cheers,

Charlie
Alastair Morrison
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Exactly Charles, the companys are to blame sometimes... what happens is Managers or project Engineers , more HR see various CV’s entering there systems with planner splashed all over the CV but with no real technical backup for what the individuals perception of planning is. The Manahers who are employing look for key words, maybe P3 or Artemis etc and that is enough for them. At Interview stage if the interviwer knows what they are looking for and talking about then the interviewee should at this point be realised as planner in name only and not adept at the technical issues revolving around good engineering planning. But alas you are right it is part of the industry now and we have to live with it unfortunately but it does become more difficult to keep the skill level at high if these pretenders infiltrate the industry more and more.
Charleston-Joseph...
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Alistair,

I agree with you. due to high demand of planner, the quality deteriorated. This is also some organization are stingy so they opt for "as long as there is a word planner, planning in the cv, then ok will hire them".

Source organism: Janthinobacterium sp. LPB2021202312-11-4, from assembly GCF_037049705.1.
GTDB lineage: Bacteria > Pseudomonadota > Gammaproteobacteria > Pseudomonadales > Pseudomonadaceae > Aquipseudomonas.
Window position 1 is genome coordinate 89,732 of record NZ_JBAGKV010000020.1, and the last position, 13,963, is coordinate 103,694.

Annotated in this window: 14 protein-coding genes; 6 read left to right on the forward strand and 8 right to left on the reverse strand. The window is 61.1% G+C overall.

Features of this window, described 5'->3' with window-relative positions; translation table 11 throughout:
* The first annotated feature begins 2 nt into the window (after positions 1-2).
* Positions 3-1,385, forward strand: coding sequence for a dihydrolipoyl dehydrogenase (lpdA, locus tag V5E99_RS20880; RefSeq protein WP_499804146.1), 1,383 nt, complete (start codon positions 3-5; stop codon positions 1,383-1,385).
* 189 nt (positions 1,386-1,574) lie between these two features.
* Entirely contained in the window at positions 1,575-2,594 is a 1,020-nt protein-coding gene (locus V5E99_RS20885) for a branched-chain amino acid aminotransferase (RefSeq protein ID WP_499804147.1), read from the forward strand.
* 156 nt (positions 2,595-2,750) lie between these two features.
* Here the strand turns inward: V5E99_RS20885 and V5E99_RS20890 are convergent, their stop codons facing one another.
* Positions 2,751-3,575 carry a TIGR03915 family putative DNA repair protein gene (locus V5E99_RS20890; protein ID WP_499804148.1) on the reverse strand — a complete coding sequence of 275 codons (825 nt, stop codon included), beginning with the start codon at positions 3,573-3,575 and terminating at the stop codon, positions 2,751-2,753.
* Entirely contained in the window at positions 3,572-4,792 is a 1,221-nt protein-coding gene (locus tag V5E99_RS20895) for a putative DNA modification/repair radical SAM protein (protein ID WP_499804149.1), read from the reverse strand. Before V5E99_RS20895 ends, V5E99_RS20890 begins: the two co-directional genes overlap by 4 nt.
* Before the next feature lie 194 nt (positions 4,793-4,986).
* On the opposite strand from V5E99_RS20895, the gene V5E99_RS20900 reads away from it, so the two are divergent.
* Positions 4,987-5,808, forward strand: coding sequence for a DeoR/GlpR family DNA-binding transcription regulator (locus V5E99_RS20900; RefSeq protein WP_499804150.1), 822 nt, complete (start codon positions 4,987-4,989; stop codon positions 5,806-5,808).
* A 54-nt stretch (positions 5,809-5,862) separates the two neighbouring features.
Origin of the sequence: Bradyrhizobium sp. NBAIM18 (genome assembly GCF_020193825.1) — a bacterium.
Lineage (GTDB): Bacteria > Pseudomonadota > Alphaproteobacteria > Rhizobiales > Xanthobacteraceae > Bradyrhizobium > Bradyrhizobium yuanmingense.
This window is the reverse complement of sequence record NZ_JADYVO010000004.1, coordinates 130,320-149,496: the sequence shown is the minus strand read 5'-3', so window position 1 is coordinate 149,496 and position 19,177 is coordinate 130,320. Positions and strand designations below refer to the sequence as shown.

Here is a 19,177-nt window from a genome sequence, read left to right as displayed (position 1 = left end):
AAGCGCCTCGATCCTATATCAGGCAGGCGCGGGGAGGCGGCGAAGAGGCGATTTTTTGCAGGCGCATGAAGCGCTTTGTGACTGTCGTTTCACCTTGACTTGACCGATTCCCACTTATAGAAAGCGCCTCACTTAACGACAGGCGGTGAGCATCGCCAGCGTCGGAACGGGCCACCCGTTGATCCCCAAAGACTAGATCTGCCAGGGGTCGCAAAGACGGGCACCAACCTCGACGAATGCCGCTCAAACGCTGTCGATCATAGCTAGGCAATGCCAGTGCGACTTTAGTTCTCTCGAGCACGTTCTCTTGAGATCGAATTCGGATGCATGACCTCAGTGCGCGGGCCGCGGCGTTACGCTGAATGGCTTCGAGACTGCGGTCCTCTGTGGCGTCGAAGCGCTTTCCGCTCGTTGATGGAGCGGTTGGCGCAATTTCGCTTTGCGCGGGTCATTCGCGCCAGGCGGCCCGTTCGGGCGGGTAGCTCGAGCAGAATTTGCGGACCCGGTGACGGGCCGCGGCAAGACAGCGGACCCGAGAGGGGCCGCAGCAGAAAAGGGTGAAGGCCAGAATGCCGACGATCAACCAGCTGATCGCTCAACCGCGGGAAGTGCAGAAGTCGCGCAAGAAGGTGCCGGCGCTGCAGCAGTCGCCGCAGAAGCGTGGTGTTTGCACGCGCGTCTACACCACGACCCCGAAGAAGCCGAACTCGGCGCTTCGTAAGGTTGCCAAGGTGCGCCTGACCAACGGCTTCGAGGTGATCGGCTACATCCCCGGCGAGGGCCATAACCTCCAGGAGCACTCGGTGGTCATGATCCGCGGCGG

We can not blame anyone really. This is just how the world revolve. The best to do is to live and let live together.

Are you aware of the big story here in PP regarding planner (housewife, labourer, wedding planner, etc.).

Eventually, we will start to accept alien planners...

Cheers,

Charlie

Alastair Morrison
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I have noticed the deteriation of planning skills over the past 4 or 5 years. I spent a number of years in the Railway Industry and the P3 planners I employed within this indfustry had a very good grasp of the P3 software and utilising the various tools ie excel with P3 to get maximum planning output. But from other lighter industries, ie Telecoms and electronics I noticed a vast difference in skills and ability. The chemical , oil & gas industry had a lot of pretenders unfortunately, most on contract basis. Men who had once been fitters or tradesmen that had moved into the planning world through internal promotion... these who have not spent time developing the planning skill rather than software skills struggle.